In the United Kingdom, red kites were ubiquitous scavengers that lived on carrion and rubbish. Shakespeare’s King Lear describes his daughter Goneril as a detested kite, and he wrote “when the kite builds, look to your lesser linen” in reference to them stealing washing hung out to dry in the nesting season. In the mid-15th century, King James II of Scotland decreed that they should be “killed wherever possible”, but they remained protected in England and Wales for the next 100 years as they kept the streets free of carrion and rotting food. Under Tudor “vermin laws” many creatures were seen as competitors for the produce of the countryside and bounties were paid by the parish for their carcasses.
By the 20th century, the breeding population was restricted to a handful of pairs in South Wales, but recently the Welsh population has been supplemented by re-introductions in England and Scotland. In 2004, from 375 occupied territories identified, at least 216 pairs were thought to have hatched eggs and 200 pairs reared at least 286 young. In 1989, six Swedish birds were released at a site in north Scotland and four Swedish and one Welsh bird in Buckinghamshire. Altogether, 93 birds of Swedish and Spanish origin were released at each of the sites. In the second stage of reintroduction in 1995 and 1996, further birds were brought from Germany to populate areas of Dumfries and Galloway. Between 2004 and 2006, 94 birds were brought from the Chilterns and introduced into the Derwent Valley in north East England. In Northern Ireland, 80 birds from wild stock in Wales were released between 2008 and 2010, and the first successful breeding was recorded in 2010. The reintroductions in the Chilterns Area of Outstanding Natural Beauty have been a success. Between 1989 and 1993, 90 birds were released there and by 2002, 139 pairs were breeding. They can commonly be seen taking advantage of thermals from the M40 motorway. Another successful reintroduction has been in Northamptonshire, which has become a stronghold for the red kite. Thirty Spanish birds were introduced into Rockingham Forest near Corby in 2000, and by 2010, the RSPB estimated that over 200 chicks had been reared from the initial release. So successful has the reintroduction been that 30 chicks have been transported from Rockingham Forest for release in Cumbria. From the Chilterns they have spread as far east as Essex and can be seen over Harlow. To the west they have recently (2021) spread along the M4 as far as the Cotswold Edge overlooking the Severn near Bristol.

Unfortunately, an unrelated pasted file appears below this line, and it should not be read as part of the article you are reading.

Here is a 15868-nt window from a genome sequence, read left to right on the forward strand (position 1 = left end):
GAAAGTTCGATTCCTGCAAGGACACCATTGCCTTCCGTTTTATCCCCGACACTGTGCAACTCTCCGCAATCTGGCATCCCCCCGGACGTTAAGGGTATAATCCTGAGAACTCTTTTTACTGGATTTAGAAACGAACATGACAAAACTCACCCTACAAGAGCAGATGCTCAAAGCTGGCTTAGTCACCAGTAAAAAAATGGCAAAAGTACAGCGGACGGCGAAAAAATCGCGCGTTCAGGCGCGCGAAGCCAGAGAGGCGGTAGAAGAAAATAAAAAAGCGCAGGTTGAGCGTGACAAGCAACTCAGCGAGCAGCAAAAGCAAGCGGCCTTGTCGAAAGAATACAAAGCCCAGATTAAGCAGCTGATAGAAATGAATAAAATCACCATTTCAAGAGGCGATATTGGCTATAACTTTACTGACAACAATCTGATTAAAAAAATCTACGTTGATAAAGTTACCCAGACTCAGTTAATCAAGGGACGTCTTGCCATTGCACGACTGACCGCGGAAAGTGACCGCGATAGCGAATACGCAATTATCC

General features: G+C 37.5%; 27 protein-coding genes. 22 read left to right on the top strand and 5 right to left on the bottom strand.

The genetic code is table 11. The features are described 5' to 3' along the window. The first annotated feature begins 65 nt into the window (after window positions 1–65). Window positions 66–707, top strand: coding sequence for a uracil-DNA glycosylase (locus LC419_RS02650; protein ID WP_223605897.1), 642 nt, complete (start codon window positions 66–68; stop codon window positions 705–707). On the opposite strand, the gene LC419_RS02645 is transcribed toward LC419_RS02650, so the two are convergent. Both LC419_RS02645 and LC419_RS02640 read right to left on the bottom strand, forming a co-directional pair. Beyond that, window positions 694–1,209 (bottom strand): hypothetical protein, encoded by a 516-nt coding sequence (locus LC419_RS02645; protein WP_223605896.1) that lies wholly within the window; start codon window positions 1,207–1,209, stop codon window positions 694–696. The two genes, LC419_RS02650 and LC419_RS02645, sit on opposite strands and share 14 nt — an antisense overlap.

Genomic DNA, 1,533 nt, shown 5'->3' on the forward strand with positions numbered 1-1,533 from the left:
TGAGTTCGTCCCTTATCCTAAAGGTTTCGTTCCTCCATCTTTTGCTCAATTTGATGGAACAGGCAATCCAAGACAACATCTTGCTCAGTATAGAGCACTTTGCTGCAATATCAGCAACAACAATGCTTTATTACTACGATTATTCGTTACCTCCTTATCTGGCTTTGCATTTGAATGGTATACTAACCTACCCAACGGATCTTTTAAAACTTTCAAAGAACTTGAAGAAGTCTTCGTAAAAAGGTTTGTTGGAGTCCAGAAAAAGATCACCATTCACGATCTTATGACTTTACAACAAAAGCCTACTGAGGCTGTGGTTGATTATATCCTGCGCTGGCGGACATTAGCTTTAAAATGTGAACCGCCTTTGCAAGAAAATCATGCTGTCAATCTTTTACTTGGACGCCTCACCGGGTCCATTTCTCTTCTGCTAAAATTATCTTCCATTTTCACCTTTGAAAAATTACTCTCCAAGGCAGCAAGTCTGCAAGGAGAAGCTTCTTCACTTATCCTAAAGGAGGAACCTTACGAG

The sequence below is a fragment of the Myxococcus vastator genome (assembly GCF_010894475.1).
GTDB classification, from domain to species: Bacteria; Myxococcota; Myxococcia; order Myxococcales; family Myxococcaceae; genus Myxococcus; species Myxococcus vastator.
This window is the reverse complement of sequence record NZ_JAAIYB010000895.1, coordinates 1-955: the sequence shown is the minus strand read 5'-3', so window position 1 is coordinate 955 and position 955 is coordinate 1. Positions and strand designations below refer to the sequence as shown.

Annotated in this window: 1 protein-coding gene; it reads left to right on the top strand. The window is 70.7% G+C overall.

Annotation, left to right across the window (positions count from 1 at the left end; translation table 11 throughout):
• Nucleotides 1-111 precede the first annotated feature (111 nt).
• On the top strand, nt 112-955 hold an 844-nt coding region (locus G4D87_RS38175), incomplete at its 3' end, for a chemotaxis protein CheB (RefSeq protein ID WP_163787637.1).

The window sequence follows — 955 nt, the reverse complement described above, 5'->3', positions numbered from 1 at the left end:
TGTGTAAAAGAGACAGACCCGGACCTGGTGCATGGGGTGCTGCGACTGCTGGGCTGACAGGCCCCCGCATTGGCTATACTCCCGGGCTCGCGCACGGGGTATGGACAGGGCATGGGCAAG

A sighting of the first red kite in London for 150 years was reported in The Independent newspaper in January 2006 and in June of that year, the UK-based Northern Kites Project reported that kites had bred in the Derwent Valley in and around Rowlands Gill, Tyne and Wear for the first time since the re-introduction.
In 1999, the red kite was named ‘Bird of the Century’ by the British Trust for Ornithology. According to the Welsh Kite Trust, it has been voted “Wales’s favourite bird”.
In June 2010, the Forestry Commission North West England announced a three-year project to release 90 red kites in Grizedale Forest, Cumbria under a special licence issued by Natural England. The Grizedale programme was the ninth reintroduction of red kites into different regions of the UK and the final re-introduction phase in England
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